While most people still feel comfortable and happy with the consumption of milk and other animal products, the detractor groups amplify their message with spurious arguments that are taking root in the belief system of a few, enough to modify the agendas that govern the lives of all.
Everyone can do what they want, but it is not possible to coerce governments to hinder the production of food accessible to all mankind, which for the first time in history and within the last twenty years knew what it was to have more food than they could consume, at the lowest values ever achieved.
We always talk about the fact that if we work to better inform the community about farms that works responsibly in the production of safe food, taking care of the environment and attending to animal welfare, we could counteract the effects of misinformation. However, better knowledge is not enough for everyone to accept agricultural methods in their system of principles and values. And it should not be a group to be resisted or insisted on informing, but rather should be seen as a market open to receive alternative proposals, and to pay for them, which in any case it would be intelligent to take advantage of.
Sounds good, doesn’t it? But wherever there is something to take advantage of, there is no lack of those who take advantage of the concerns of those who trust the fallacies of these “merchants of fear”.
The “anti-animal” food lobby today uses the climate argument to push its agenda, leaving behind the animal rights battlehorse, now the climate issue is more effective. Cows no longer suffer in dairy farms, now they are responsible for global warming.
It is time to lose innocence in the way we look at these issues. There are powerful groups that are embroiled behind the popularizing discourse that agriculture and livestock poison the water, the air, pollute the soil, spray us with chemicals that reduce our life expectancy and the habitability of the planet. It does not matter if what they say is false, because we are no longer guided by science and facts.
Public affairs have their germ in the disputes proposed by activism, which triggers belief systems that finally generate regulations; we lose autonomy, and that is when we no longer have the opportunity to choose, but the what and the how are imposed on us.
It is clear that global warming exists, and that it is everyone’s responsibility to contribute to the reduction of greenhouse gas emissions. It is also clear, or should be clear, that the incidence of livestock breeding is minimal compared to other situations that must be resolved in order for the actions to make sense, such as the use of fossil fuels for energy generation, transportation and industry.
However, activism has made serious governments such as those in Europe take decisions such as in Holland, which will require its producers to reduce emissions by 40%, which means the elimination of 30% of livestock. The alternatives offered to its producers are to close down, relocate or become more “sustainable” by turning their businesses towards rural tourism, or the cultivation of vegetable proteins under agro-ecological systems. No, this is no joke.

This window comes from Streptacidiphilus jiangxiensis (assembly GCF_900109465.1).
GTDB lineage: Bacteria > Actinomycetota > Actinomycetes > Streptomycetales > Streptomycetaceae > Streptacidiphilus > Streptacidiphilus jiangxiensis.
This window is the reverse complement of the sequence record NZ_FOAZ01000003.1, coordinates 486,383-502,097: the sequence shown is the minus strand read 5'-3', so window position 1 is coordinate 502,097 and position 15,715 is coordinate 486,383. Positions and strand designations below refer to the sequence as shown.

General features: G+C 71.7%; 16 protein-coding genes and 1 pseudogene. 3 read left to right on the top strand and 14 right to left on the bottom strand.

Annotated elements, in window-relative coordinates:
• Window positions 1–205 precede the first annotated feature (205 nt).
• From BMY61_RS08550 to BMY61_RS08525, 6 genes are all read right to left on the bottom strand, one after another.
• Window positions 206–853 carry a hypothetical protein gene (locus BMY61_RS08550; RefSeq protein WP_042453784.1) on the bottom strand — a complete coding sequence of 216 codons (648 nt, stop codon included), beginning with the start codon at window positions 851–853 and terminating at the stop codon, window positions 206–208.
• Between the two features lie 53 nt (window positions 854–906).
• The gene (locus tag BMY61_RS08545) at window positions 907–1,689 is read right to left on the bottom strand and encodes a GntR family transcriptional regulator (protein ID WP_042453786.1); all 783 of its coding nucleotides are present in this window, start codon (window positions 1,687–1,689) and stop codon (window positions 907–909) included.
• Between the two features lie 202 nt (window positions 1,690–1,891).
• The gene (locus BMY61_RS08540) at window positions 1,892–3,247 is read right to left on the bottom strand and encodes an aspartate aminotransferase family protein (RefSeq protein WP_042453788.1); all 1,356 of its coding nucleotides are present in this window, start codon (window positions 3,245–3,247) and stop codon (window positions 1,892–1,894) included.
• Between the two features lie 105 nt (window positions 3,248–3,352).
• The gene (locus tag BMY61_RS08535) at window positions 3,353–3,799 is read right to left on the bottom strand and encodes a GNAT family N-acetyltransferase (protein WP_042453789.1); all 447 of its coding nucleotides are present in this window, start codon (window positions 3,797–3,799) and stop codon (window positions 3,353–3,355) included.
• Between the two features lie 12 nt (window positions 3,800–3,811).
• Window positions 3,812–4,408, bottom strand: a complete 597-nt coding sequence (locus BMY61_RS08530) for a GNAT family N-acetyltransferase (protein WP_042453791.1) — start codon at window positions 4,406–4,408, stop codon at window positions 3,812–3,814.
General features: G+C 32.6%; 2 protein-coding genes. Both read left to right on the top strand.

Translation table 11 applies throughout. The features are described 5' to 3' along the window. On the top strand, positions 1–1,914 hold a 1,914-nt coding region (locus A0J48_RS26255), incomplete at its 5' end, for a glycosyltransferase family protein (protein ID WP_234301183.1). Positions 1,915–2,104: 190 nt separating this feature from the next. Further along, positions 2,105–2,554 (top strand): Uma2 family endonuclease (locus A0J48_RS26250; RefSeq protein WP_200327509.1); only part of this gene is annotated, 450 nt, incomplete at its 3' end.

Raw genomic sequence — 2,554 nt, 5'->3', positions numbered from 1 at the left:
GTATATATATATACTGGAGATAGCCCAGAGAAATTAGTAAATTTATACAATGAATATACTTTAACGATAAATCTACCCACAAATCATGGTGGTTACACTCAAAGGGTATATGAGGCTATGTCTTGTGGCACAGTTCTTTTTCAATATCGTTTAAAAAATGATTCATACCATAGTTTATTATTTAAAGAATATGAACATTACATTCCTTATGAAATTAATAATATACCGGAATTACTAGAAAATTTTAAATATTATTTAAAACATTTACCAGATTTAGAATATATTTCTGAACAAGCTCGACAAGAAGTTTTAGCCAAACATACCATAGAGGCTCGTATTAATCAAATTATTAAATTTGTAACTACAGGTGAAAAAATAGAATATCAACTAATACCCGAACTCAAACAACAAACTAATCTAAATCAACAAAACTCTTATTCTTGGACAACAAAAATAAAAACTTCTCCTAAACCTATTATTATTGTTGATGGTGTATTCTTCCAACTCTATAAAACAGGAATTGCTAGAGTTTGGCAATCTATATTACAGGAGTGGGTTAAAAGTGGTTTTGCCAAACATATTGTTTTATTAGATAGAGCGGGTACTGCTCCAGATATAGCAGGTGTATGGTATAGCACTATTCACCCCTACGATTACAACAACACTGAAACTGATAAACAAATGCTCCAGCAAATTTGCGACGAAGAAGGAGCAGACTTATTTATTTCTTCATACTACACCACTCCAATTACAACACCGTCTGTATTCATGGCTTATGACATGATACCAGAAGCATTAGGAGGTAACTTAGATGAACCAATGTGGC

Nothing has been learned from the lessons of the failure in Sri Lanka, which embraced the adorable agroecology and soon plunged into a very serious food crisis. Ah, but they will be healthy by 2030!
For whom are the governments that promote an adverse public opinion towards the farm, so much so that they include it in their films and educational material? The defamation of the productive sector is organized, it is official, and it is worldwide. If the farm is attacked because it is a natural opponent of socialist policies, because it could finance a real opposition that would make things difficult for the fanatics of state intervention, we could go back to the beginning and ask who finances the activists.
For whom does the political power that supports subsistence farming and ranching under the cloak of the goodness of caring for the environment and helping people to progress rule? The machine of manufacturing poor, malnourished and dumb people works perfectly and the secret ingredient is to have them convinced that it is for their own good. Meanwhile at the other end of the chain, the business of carbon credits is born and grows.
Governments such as that of NZ legislate to tax emissions from agriculture and livestock. Each sector and each individual has the responsibility to reduce their emissions, and agriculture and livestock cannot remain oblivious to this, but why is methane emitted by livestock not recognized as a short-lived gas, belonging to a biogenic cycle, not comparable to fossil fuels that pile up in the atmosphere for a thousand years, and why is this discrimination not made in the calculations for carbon sequestration? Decisions of this type should be based on science and not on demagogic agendas.
Whatever the activism and politics say, dairy consumption will grow globally, and New Zealand and the European Union, the major suppliers, will not be able to catch up with demand because they are limiting their capacity.
In addition to the pressure of environmental commitments in the most developed countries, there is the shock of the pandemic and the war. Latin America has a unique opportunity in this context, given that the levels of intensification of dairy production systems prevailing in the region are still far from being met by international regulations concerning greenhouse gas emissions. Let politics and activism not make us miss the opportunity.
Consuming dairy products is good, and producing them is a great and noble task.
Have you had your glass of milk today?
Valeria Guzmán Hamann